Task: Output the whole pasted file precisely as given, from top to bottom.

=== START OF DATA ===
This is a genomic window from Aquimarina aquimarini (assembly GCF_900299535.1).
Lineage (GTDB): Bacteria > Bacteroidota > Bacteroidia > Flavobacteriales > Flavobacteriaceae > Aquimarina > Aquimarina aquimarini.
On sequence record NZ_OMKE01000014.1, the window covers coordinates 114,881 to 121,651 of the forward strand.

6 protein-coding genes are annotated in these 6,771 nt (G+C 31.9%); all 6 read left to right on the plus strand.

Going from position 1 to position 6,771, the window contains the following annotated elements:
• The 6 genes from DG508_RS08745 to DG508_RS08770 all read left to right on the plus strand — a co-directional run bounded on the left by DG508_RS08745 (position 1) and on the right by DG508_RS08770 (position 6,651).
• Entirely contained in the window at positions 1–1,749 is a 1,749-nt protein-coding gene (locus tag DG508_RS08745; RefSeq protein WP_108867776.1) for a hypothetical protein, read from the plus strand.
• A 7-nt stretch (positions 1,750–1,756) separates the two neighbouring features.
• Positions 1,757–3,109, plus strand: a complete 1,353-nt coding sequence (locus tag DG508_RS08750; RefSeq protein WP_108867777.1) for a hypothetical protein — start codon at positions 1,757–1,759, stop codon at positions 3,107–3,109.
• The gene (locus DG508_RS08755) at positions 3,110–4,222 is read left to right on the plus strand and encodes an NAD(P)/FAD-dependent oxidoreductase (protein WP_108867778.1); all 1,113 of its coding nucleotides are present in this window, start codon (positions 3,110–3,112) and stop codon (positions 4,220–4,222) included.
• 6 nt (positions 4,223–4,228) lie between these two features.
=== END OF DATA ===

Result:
This is a genomic window from Aquimarina aquimarini (assembly GCF_900299535.1).
Lineage (GTDB): Bacteria > Bacteroidota > Bacteroidia > Flavobacteriales > Flavobacteriaceae > Aquimarina > Aquimarina aquimarini.
On sequence record NZ_OMKE01000014.1, the window covers coordinates 114,881 to 121,651 of the forward strand.

6 protein-coding genes are annotated in these 6,771 nt (G+C 31.9%); all 6 read left to right on the plus strand.

Going from position 1 to position 6,771, the window contains the following annotated elements:
• The 6 genes from DG508_RS08745 to DG508_RS08770 all read left to right on the plus strand — a co-directional run bounded on the left by DG508_RS08745 (position 1) and on the right by DG508_RS08770 (position 6,651).
• Entirely contained in the window at positions 1–1,749 is a 1,749-nt protein-coding gene (locus tag DG508_RS08745; RefSeq protein WP_108867776.1) for a hypothetical protein, read from the plus strand.
• A 7-nt stretch (positions 1,750–1,756) separates the two neighbouring features.
• Positions 1,757–3,109, plus strand: a complete 1,353-nt coding sequence (locus tag DG508_RS08750; RefSeq protein WP_108867777.1) for a hypothetical protein — start codon at positions 1,757–1,759, stop codon at positions 3,107–3,109.
• The gene (locus DG508_RS08755) at positions 3,110–4,222 is read left to right on the plus strand and encodes an NAD(P)/FAD-dependent oxidoreductase (protein WP_108867778.1); all 1,113 of its coding nucleotides are present in this window, start codon (positions 3,110–3,112) and stop codon (positions 4,220–4,222) included.
• 6 nt (positions 4,223–4,228) lie between these two features.